DEAR ABBY: I'm writing in response to the letter from "Teresa in Daytona, Fla." (Jan. 14), who said she loves her husband dearly in the daytime, but at night she'd like to file for divorce. She said that the night before she wrote you, she'd had a nightmare that a growling animal was stalking her and awoke to find the noise was coming from him.
The same problem existed in my marriage -- but I was the problem, not my husband. I am a young wife and former snorer who underwent a sleep study at a sleep disorder clinic in order to appease my husband. The data collected from the sleep study led to procedures on my nose, tonsils and tongue that not only cured the snoring, but also improved my overall quality of life. -- QUIET SLEEPER IN SAN FRANCISCO
DEAR QUIET SLEEPER: Bless you for sharing the solution to your problem. The letters I received from readers who identified with "Teresa" and wanted to offer help were varied and enlightening. Read on:
DEAR ABBY: My husband snores so loud that he can be heard from the other side of the house. Sleeping in one of the other bedrooms isn't an option for me simply because, "ahem," we are married.
I have found that disposable 32-decibel earplugs, the kind that are used for shooting handguns and can be found in almost any sporting goods section or store, make for a more peaceful night's rest. (The 32-decibel is the highest range I have found.) They're made of a soft, comfortable foam, are very inexpensive and they have saved me countless sleepless nights and grouchy mornings. -- TAMMY IN CROWLEY, TEXAS
DEAR ABBY: My husband snores like Teresa's. For years I was awakened repeatedly throughout the night. I kept getting sick with colds and flu, which grew more severe. I became less effective at work and almost lost my job.
I now use a hearing protection headset I bought at an industrial safety store. (It's the kind worn by the workers on airport runways while they guide the jet planes to the dock.) Snoring and jet airplane engines are in about the same sound range, and the headset cuts 90 to 95 percent of the noise.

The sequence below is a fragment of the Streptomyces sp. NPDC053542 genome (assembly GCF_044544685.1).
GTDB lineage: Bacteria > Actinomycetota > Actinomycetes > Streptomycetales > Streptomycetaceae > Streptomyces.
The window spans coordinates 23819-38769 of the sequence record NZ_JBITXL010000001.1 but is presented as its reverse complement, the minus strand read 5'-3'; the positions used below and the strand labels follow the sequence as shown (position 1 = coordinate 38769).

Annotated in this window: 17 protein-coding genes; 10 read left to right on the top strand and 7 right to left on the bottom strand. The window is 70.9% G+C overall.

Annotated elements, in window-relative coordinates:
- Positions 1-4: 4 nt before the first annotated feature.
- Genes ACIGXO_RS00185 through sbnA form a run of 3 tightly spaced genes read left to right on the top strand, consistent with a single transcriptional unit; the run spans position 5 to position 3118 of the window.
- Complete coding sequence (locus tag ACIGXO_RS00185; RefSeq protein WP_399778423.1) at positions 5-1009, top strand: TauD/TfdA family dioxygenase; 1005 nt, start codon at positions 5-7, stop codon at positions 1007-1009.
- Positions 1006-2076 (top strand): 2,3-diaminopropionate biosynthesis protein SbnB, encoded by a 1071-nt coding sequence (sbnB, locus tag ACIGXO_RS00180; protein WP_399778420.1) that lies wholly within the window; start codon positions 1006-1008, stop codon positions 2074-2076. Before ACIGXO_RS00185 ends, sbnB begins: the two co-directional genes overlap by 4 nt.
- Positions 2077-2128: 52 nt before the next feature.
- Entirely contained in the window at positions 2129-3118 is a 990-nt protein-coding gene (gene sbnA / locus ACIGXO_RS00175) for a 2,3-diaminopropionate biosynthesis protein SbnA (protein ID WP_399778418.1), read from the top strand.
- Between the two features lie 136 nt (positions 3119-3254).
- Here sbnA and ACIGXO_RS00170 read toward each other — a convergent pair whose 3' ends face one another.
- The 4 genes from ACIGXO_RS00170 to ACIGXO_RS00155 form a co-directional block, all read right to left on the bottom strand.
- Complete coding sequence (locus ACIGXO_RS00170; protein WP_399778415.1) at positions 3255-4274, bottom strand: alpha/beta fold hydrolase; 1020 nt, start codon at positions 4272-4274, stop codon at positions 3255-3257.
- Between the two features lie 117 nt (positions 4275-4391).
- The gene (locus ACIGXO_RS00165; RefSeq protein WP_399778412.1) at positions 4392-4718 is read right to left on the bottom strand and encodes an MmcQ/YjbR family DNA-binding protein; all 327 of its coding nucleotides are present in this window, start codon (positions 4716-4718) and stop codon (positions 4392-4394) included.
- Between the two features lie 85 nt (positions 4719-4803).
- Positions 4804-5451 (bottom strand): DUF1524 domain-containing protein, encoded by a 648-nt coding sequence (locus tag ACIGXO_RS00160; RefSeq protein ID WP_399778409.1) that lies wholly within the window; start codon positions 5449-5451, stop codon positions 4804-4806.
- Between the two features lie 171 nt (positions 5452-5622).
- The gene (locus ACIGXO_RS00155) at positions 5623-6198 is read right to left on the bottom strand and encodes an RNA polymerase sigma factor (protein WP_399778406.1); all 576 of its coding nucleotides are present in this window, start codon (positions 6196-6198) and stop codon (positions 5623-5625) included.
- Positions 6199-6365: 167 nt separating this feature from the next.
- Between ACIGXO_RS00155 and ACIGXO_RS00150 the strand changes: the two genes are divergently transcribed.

They cost about $60 and take some getting used to, but an added advantage is they also eliminate being awakened by garbage trucks, traffic noise or noisy people in hotel hallways. -- SLEEPING WELL NOW IN STOCKTON
DEAR ABBY: May I offer my two cents to Teresa with the snoring spouse? If he doesn't have sleep apnea, as she says, then he should ask his dentist about a "snore guard."
I have been providing this service to my patients for several years, after making one for my stepfather. My mother suffered for years with his snoring until I made one for him.
The procedure is simple and painless. The dentist takes impressions (or molds) of the patient's teeth and sends them to a laboratory, which then fabricates the guard. It's a clear plastic device that covers the patient's teeth, similar to the ones worn by patients who clench or grind their teeth at night. -- DR. CAROLINE C. IN ILLINOIS
DEAR ABBY: Please tell Teresa to take her husband to a doctor immediately. My husband snored loudly; I thought nothing of it. Then my co-worker's husband died of sleep apnea. I dragged my husband to the doctor, and per the specialists at Stanford Hospital, he had the worst case in recorded medical history. They said it was a miracle he was still alive. Please urge Teresa -- not just advise -- that she run, not walk, her husband to a doctor. -- THANKFUL I DID IN DAVIS, CALIF.